If you’re asking, I did bloody well take them. You can take the boy out of Yorkshire, but you can’t take Yorkshire out of the boy. Owt for Nowt.
So we left with our toothbrush and t-shirt, baby and dog, damp passports and a PS4 and stepped out into the arrivals terminal to be greeted by my Mother-in-Law and her partner, who were picking us up. As discussed in a previous blog, my language skills were not quite on point (well, non-existent would be better way of describing at that point). We all greeted each other warmly in the limited French I knew, but then the conversation moved on and very quickly passed me by as I was exposed to the language. Trying to keep up was exhausting. They gave us a lift to our home, a short 10 minute drive from the airport. My Mother-in-Law already had the keys, and (bless her) had done a small shop for us, so the fridge was full.
Within 5 minutes of arriving, the landlord turned up and decided he wanted to do the inventory and also move out some of the furniture that we had decided we didn’t want to keep. So within an hour of landing in France, we had been told our luggage was missing, arrived in our new home with nothing and now I was throwing sofas over the balcony. We had a dog running around, and a baby babbling at everyone. It’s fair to say I was starting to become a bit overwhelmed by it all. Once the landlord left, my Brother-in-Law arrived and we walked thirty seconds and over the road onto the beach.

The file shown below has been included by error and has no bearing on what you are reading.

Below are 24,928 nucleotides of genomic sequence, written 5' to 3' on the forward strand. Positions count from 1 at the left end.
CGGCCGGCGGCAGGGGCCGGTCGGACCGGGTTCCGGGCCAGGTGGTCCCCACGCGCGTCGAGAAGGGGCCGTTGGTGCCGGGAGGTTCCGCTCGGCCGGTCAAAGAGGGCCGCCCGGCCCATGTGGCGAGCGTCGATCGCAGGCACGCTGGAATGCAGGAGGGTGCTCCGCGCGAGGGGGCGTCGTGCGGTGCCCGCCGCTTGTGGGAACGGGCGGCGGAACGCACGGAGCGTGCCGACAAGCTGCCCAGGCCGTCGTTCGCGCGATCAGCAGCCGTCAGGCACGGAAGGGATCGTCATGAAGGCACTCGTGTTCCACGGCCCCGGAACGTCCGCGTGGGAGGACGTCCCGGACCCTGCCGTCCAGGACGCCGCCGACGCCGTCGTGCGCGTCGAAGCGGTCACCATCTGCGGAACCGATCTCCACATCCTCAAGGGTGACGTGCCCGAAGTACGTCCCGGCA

I can’t quite remember how, but I found myself alone stood at the waters edge on the sandy beach, in the heat of the day. I was staring, glass-eyed out at the sea trying to absorb everything, and I think it was my Mother-in-Law who realised I was overwhelmed. She made an executive decision decision to leave us alone for the day, making sure that my Brother-in-Law could take us back to the airport to pick up luggage in the evening, and agreeing to take us to Ikea the day after to buy a sofa and other goods.
We did end up getting the luggage back in the evening, but that first day was an absolute whirlwind. That being said, it could have gone so much more wrong than it did. Looking back now, the process and journey to get here was easy compared to some of the horror stories that you hear. I’m extremely thankful for the support network that we had (and still have and rely on) here in the South of France. We couldn’t have done it without them.